Mark Lyall Grant’s work over recent years, in the Cabinet Office and before that the UN, has been immensely important in promoting the UK’s national interests and keeping this country secure. He has served with great distinction two Prime Ministers and the National Security Council, providing strong leadership to the whole national security team. I thank him for his service and wish him all the very best for the future.

I congratulate Mark Sedwill and Philip Rutnam on their new roles, and look forward to working closely with them. They are both experienced Permanent Secretaries with a strong track record of leadership and achievement.

A Civil Service Commission-led competition has been launched today to find a successor to Philip Rutnam.

Jonathan Moor, Director General for Resources and Strategy at the Department for Transport, will be acting Permanent Secretary at the Department of Transport from 3 April, until a successor is in post.

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Press release: One month to go until new vehicle tax rates come into force

DVLA is reminding motorists that there is just one month to go until new vehicle tax rates come into force for all cars and some motor homes that are first registered from 1 April 2017.

Rohan Gye, DVLA Vehicle Service Manager, said:

These changes won’t affect any vehicles that are registered before 1 April 2017. So, for anyone who already owns a car or is thinking of buying a used car the rates of vehicle tax will not be changing. However, anyone considering buying a new car that will be first registered from 1 April should check the vehicle tax rates table on GOV.UK to find out how much they’ll pay.

Under the changes, vehicle tax for the first year will continue to be based on CO2 emissions. After the first year, the amount of tax to pay will depend on the type of vehicle. The new rates are:

  • £140 a year for petrol or diesel vehicles
  • £130 a year for alternative fuel vehicles (hybrids, bioethanol and LPG)
  • £0 a year for vehicles with zero CO2 emissions

In addition, for vehicles with a list price of more than £40,000, the rate of tax is based on CO2 emissions for the first year. After the first year, the rate depends on the type of vehicle (petrol, diesel, zero emission etc) and an additional rate of £310 a year for the next 5 years. After those 5 years, the vehicle will then be taxed at one of the standard rates (£140, £130 or £0) depending on the vehicle.

There is also further information available on the changes.

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Statement to Parliament: Justice update

Earlier today, I notified the market via the London Stock Exchange group that I would today lay a Statutory Instrument to change the discount rate applicable to personal injury lump sum compensation payments, to minus 0.75%.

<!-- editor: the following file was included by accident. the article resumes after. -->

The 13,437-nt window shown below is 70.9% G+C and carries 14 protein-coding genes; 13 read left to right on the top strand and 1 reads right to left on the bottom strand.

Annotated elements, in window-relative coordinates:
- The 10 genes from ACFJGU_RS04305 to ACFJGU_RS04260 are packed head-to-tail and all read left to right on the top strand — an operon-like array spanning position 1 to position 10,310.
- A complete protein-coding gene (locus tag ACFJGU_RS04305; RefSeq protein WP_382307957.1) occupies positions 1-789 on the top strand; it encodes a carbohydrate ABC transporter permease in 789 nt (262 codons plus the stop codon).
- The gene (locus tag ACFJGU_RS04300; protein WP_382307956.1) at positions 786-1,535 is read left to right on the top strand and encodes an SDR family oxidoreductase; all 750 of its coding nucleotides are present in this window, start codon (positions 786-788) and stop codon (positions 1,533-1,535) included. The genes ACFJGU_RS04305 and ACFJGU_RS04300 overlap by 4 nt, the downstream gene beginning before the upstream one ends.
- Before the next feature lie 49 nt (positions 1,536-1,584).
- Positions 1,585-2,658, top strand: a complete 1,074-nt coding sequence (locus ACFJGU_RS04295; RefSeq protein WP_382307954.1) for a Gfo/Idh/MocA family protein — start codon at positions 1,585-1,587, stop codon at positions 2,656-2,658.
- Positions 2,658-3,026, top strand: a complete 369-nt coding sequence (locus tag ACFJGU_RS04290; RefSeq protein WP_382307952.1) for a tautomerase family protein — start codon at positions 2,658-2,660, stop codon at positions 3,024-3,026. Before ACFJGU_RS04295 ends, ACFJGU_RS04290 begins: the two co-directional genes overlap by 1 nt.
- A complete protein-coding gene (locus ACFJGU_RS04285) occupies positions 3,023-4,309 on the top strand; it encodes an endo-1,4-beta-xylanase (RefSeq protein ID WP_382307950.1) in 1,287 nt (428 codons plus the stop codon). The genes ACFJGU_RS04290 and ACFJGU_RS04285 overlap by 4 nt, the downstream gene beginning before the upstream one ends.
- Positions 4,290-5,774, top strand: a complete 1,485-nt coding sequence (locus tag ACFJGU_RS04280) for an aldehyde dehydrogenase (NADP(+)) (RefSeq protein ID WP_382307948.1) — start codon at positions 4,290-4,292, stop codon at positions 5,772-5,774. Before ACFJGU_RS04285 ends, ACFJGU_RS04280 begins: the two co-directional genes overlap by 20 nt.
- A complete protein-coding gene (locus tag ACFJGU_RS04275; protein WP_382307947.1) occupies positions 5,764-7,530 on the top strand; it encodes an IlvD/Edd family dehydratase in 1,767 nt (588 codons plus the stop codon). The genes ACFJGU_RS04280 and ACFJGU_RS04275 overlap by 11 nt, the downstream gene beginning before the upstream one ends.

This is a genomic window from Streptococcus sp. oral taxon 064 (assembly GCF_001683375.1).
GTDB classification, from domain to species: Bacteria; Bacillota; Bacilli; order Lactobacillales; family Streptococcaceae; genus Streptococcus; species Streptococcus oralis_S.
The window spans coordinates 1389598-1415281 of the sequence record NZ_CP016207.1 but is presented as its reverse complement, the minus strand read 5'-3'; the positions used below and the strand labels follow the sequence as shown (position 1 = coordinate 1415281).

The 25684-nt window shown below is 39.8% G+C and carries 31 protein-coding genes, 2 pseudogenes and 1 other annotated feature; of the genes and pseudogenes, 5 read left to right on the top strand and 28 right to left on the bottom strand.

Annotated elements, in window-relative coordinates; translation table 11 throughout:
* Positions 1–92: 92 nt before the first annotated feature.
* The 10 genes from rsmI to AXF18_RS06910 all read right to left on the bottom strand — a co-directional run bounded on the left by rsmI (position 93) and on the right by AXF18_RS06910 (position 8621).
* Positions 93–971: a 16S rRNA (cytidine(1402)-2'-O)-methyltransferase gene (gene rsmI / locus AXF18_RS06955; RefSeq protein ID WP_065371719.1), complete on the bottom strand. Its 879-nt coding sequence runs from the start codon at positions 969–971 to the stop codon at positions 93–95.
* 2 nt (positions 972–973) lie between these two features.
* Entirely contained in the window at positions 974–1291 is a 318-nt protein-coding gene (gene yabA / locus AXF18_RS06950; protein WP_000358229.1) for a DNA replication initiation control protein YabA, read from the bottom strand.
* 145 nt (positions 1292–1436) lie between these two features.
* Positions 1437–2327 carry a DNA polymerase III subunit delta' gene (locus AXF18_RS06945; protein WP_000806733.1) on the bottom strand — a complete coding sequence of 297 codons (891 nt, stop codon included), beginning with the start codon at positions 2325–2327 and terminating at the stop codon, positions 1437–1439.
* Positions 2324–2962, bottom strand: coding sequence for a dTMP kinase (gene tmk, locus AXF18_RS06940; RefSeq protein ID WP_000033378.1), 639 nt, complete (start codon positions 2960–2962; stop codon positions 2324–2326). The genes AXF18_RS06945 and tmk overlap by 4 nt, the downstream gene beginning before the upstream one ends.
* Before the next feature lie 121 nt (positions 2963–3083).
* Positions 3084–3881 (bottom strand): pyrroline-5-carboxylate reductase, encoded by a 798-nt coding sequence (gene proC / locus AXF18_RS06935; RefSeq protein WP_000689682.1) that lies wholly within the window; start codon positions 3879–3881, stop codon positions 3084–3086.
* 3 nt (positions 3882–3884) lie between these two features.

Under the Damages Act 1996, I, as Lord Chancellor, have the power to set a discount rate which courts must consider when awarding compensation for future financial losses in the form of a lump sum in personal injury cases.

The current legal framework makes clear that claimants must be treated as risk averse investors, reflecting the fact that they may be financially dependent on this lump sum, often for long periods or the duration of their life.

The discount rate was last set in 2001, when the then-Lord Chancellor, Lord Irvine of Lairg, set the rate at 2.5%. This was based on a three year average of real yields on index-linked gilts.

Since 2001, the real yields on index-linked gilts has fallen, so I have decided to take action.

Having completed the process of statutory consultation, I am satisfied that the rate should be based on a three year average of real returns on index-linked gilts. Therefore I am setting it at minus 0.75%. A full statement of reasons, explaining how I have decided upon this rate, will be placed in the Libraries of both Houses. The Statutory Instrument to effect this change has been laid today, and will become effective on 20 March 2017.

There will clearly be significant implications across the public and private sector. The government has committed to ensuring that the NHS Litigation Authority has appropriate funding to cover changes to hospitals’ clinical negligence costs. The Department of Health will also work closely with General Practitioners (GPs) and Medical Defence Organisations to ensure that appropriate funding is available to meet additional costs to GPs, recognising the crucial role they play in the delivery of NHS care.

The government will review the framework under which I have set the rate today to ensure that it remains fit for purpose in the future. I will bring forward a consultation before Easter that will consider options for reform including: whether the rate should in future be set by an independent body; whether more frequent reviews would improve predictability and certainty for all parties; and whether the methodology – which in effect assumes that claimants would invest only in index-linked gilts – is appropriate for the future. Following the consultation, which will consider whether there is a better or fairer framework for claimants and defendants, the government will bring forward any necessary legislation at an early stage.

I recognise the impacts this decision will have on the insurance industry. My Rt. Hon. Friend the Chancellor will meet with insurance industry representatives to discuss the situation.